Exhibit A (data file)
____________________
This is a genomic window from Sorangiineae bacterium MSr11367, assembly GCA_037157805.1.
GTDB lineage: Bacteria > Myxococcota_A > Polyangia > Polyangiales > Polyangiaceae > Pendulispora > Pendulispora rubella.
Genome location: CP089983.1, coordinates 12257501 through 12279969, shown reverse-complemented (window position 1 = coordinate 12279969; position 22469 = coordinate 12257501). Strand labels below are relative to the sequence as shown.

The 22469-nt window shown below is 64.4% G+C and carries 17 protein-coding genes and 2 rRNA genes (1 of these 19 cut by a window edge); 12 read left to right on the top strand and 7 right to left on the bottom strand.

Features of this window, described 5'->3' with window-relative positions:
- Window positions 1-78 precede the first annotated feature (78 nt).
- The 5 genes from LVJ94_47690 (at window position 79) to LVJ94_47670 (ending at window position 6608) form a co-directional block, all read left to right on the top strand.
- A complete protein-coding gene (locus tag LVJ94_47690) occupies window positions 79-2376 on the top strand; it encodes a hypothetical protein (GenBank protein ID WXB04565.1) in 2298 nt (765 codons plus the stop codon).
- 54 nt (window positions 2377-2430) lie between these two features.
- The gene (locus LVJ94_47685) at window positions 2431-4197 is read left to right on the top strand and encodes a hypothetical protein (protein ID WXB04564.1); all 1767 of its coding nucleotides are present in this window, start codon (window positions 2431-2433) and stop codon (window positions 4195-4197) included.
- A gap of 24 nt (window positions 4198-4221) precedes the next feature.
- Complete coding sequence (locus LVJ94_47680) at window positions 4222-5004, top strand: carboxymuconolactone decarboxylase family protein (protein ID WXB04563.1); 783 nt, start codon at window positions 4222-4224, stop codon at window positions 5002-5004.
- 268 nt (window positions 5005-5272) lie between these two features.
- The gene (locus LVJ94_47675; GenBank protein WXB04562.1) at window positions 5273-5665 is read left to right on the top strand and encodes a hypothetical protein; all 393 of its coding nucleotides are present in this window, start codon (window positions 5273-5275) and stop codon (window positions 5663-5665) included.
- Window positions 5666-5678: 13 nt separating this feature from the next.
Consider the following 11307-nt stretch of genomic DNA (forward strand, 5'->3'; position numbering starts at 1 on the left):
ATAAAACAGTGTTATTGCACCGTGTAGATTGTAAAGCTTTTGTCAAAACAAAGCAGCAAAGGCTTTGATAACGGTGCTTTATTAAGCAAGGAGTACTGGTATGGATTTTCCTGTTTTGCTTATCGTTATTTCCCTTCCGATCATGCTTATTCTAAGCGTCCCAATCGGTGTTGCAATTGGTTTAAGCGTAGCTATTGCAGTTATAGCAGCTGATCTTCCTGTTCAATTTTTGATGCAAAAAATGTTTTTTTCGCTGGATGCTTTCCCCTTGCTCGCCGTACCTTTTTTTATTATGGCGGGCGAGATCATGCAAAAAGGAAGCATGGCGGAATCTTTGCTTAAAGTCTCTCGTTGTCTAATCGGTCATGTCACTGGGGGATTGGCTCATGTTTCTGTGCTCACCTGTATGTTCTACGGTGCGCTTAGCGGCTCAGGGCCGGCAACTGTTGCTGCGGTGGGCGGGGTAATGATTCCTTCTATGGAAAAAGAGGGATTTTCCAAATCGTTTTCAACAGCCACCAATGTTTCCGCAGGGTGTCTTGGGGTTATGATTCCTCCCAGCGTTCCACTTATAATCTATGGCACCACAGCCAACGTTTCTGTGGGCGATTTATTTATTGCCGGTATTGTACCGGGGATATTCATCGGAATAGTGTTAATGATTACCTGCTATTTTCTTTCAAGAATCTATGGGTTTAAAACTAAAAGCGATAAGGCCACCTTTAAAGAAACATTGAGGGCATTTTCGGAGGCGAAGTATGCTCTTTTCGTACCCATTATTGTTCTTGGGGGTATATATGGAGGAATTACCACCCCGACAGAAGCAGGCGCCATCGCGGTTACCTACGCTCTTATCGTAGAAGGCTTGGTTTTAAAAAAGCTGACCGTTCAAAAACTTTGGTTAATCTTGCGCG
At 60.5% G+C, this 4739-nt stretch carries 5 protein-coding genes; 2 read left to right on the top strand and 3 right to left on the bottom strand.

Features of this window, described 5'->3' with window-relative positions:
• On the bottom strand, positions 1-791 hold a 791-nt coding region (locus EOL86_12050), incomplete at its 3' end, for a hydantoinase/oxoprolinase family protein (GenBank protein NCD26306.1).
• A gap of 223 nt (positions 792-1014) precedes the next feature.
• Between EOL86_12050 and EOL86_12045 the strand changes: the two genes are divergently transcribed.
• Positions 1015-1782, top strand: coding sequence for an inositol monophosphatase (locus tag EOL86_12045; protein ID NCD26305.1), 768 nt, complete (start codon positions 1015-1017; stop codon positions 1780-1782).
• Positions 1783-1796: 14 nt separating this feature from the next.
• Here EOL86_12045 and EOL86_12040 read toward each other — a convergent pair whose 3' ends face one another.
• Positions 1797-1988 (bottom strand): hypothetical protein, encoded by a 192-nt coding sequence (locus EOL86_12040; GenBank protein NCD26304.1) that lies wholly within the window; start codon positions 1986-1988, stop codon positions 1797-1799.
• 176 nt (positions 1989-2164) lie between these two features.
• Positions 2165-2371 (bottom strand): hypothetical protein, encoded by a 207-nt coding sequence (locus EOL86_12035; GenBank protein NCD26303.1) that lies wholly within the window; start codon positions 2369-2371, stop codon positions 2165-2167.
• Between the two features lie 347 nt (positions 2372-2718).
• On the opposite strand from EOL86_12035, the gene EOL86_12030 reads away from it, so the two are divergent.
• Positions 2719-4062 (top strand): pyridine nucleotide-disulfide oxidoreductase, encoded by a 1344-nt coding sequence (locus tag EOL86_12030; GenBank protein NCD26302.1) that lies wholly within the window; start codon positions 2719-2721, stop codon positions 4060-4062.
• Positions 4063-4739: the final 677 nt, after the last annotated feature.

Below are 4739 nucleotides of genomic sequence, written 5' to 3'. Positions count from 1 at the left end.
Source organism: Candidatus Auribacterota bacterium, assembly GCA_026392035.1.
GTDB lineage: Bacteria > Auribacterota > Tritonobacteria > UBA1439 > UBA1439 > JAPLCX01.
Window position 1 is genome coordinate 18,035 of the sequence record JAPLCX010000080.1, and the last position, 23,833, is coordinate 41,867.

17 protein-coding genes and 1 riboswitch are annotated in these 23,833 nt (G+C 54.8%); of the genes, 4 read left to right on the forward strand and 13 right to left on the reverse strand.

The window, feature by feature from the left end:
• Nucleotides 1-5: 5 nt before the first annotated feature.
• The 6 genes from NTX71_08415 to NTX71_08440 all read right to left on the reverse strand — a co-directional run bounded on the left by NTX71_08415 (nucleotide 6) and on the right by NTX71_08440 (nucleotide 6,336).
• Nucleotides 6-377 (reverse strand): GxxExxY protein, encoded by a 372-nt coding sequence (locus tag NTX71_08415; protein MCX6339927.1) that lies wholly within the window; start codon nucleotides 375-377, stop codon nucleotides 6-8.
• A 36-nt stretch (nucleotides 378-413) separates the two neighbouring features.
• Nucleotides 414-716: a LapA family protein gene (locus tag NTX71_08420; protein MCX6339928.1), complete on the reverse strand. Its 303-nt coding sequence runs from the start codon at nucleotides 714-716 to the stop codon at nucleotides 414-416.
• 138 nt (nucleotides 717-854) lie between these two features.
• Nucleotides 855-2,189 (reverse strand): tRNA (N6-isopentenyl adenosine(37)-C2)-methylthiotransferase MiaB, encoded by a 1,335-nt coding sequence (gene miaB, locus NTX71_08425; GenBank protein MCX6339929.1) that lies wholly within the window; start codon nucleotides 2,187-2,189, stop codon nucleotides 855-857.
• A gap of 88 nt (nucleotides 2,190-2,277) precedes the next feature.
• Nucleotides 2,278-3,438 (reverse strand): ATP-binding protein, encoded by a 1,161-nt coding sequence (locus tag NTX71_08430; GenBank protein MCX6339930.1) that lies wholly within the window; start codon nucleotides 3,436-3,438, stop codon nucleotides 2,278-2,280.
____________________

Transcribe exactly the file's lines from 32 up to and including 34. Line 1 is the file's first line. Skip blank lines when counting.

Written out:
• Positions 4063-4739: the final 677 nt, after the last annotated feature.

Below are 4739 nucleotides of genomic sequence, written 5' to 3'. Positions count from 1 at the left end.
Source organism: Candidatus Auribacterota bacterium, assembly GCA_026392035.1.